Importance of Child-Led Play (Part 2 of 2)

Importance of Child-Led Play (Part 2 of 2)

In the previous article, we talked about the importance of play in a toddler’s life and how it helps develop their social, emotional, and physical skills. We also discussed how to have a playful approach to learning and the role of parents in a toddler’s play journey. In this post, we will take the discussion further and talk about the significance of child-led play.

What do you do after you have introduced the concept of play to your child? Does the learning end there or is there more to it? How do you ensure your child leads the games they play? Once your child is engaged in play, it is important to allow them to slowly LEAD the play space. You may be wondering why! Well, because you will be organically teaching them to make choices at an early age. Learning how to make choices in the initial years teaches children to handle disappointment, regulate emotions, understand consequences of actions, gain confidence, and feel empowered.

The Importance of Making Choices at an Early Age     

The ability to make decisions is an important life skill. When you let your child make a choice, you empower them to express their individuality and take control of a situation. you instill self-awareness and confidence in them while honing their creative and critical thinking skills. Ask your little ones to choose between two pairs of socks and shoes, let them choose the fruit they’d like to have out of two given options, let them decide if they want to play with blocks or read storybooks. Children are creative in their thought process. By letting them make a choice, you motivate them, make them feel empowered, develop their self-confidence and analytical skills, and eventually shape their learning journey.

The Concept of Child-led Play

Child-led play, also known as child-directed play or free play, is a form of play in which a child makes the decision when engaging in play. It is an open-ended and creative process that gives children the freedom to play, explore and discover. Free play is crucial to a child’s health and wellbeing. One of the key ways to encourage child-led play is to only engage in play when a child asks you to join a game they are interested in but not direct them. Not only will this inspire your child to take the initiative in choosing an activity but they will also gain confidence and learn to be independent. Child-led play instills in a child a sense of ownership of the game they are playing and they master new personal skills. Here are some ways to go about it:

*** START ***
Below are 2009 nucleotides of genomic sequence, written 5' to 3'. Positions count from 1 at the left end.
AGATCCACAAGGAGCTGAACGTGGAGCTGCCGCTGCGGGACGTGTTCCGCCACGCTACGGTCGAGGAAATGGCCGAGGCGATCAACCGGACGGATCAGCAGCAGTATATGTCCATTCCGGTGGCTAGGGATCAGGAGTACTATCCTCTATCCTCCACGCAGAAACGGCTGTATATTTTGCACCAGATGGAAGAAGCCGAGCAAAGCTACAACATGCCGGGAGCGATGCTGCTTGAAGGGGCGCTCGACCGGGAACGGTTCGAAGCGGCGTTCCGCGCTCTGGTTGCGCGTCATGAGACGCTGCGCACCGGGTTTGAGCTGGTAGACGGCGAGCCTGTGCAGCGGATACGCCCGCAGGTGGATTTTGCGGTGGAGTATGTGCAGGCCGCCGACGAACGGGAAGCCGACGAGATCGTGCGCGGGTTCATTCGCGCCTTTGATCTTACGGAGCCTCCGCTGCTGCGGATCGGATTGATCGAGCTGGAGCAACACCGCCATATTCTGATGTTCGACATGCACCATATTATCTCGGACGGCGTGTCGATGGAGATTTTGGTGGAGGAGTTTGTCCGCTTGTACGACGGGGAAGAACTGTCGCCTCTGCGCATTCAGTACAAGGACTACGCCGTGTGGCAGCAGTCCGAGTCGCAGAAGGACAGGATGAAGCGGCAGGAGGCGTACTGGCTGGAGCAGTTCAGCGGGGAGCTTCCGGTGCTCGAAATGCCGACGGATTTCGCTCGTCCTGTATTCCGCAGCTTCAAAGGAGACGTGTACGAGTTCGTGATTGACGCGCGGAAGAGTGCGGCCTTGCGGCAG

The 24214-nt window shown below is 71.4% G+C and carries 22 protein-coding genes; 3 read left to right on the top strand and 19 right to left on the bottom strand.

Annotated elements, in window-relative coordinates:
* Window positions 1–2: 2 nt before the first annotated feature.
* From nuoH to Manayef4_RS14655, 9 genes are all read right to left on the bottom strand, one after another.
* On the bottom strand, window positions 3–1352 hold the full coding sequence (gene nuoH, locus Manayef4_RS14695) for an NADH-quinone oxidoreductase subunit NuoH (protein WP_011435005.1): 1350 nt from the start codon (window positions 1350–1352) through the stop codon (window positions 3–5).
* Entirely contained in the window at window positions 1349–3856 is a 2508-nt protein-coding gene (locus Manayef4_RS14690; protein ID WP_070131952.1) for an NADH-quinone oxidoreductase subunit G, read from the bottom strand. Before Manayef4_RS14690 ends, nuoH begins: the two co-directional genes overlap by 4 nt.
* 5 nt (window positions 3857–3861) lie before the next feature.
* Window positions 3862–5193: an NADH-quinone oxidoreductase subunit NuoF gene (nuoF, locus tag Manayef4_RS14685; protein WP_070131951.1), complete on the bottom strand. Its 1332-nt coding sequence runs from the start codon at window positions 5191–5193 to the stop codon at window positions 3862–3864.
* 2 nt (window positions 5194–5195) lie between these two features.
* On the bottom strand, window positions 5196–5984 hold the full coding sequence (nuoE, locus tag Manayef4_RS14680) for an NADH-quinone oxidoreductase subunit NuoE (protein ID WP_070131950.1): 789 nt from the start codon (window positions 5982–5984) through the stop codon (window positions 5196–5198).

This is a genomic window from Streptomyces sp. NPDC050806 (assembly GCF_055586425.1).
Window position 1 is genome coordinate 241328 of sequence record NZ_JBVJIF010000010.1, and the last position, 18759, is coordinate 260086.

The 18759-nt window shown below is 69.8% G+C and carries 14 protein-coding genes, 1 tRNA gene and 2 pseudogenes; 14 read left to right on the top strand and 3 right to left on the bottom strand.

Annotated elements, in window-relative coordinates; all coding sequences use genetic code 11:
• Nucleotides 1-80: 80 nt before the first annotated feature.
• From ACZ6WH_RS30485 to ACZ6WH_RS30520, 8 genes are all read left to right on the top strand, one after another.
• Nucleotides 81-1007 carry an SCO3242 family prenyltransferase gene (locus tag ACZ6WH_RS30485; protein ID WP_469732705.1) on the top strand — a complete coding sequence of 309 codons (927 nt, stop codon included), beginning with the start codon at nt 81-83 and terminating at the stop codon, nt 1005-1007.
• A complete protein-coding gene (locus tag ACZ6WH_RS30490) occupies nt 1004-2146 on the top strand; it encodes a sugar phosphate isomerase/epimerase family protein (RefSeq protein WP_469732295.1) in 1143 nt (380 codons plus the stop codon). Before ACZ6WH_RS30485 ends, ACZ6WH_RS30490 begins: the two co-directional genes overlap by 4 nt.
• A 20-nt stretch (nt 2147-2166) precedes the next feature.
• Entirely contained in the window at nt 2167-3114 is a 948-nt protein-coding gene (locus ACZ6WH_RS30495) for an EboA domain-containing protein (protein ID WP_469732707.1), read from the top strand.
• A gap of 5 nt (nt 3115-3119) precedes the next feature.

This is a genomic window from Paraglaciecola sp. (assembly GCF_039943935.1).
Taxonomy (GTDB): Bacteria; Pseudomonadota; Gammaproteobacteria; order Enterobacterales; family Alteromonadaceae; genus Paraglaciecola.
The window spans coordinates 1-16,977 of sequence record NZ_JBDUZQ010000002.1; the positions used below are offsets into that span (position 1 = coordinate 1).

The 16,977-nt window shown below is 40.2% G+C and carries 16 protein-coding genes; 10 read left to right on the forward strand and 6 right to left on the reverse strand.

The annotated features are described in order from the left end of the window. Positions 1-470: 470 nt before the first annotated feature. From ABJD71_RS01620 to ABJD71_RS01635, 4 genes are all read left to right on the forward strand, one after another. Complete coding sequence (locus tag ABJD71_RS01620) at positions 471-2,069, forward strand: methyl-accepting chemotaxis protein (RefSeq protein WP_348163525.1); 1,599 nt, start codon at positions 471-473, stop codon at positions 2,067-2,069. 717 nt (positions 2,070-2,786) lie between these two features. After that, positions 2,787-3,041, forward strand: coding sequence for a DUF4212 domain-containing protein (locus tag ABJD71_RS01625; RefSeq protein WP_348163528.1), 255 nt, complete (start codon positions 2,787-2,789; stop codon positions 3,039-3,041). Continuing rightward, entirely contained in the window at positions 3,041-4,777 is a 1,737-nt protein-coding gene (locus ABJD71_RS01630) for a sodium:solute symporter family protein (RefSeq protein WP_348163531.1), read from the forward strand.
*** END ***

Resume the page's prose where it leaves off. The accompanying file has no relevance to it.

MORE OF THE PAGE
• Allow your child to take the lead
  • Let your child find solutions to problems on their own
  • Let them use their creative imagination
  • Allow them the space to transform their feelings into actions
  • Validate their efforts

A great way to encourage child-led play is to suggest simple projects: Once your child proposes a solution, instead of labeling it as right or wrong, help them see what will work and for how long. For instance, you can ask your child how to make a bridge on top of two block towers or how to use a sock to store their blocks. According to the LEGO Foundation, adults need to recognise the benefits of free play, and foster it by providing the time and environment.

Eventually, you can translate the skills from child-led play into daily life by empowering them to make choices. For instance, if a toy breaks, you can ask them what they would like to do with it: fix it, throw it or find a new use for it. Another example is to use the things in their room to dress up as a doctor or a fireman. This is play for the child and while making these choices, your child begins to think critically: How best to make use of a broken toy or how to dress up like a doctor/fireman. Give them clues, help them in their problems and see what they come up with.

Finally, when they’re at it, don’t interrupt them, which might hinder their concentration. Instruct only when it is absolutely necessary. Allow them the time and space to play without restriction, thus letting their imagination run free. Let them get to like the game they are playing so it can become part of their everyday life.

A Fun Book Series for Your Toddlers

To help your child in their playful journey, we have curated our “How to Play” series of books that cater to the age segment of 0-3-year-olds. Richly illustrated and thoughtfully crafted for toddlers, the books encourage learning through play and help achieve developmental milestones such as cognitive thinking, independent play, motor control, sensory processing, spatial awareness, emotional regulation and self-confidence. Most importantly though, the book encourages child-led play. Order your copy now How To Play Series 


Sources:  An article from UNICEF -Lego-Foundation on learning through Play

 An article from Seattle Children’s Hospital on Child Development and Parenting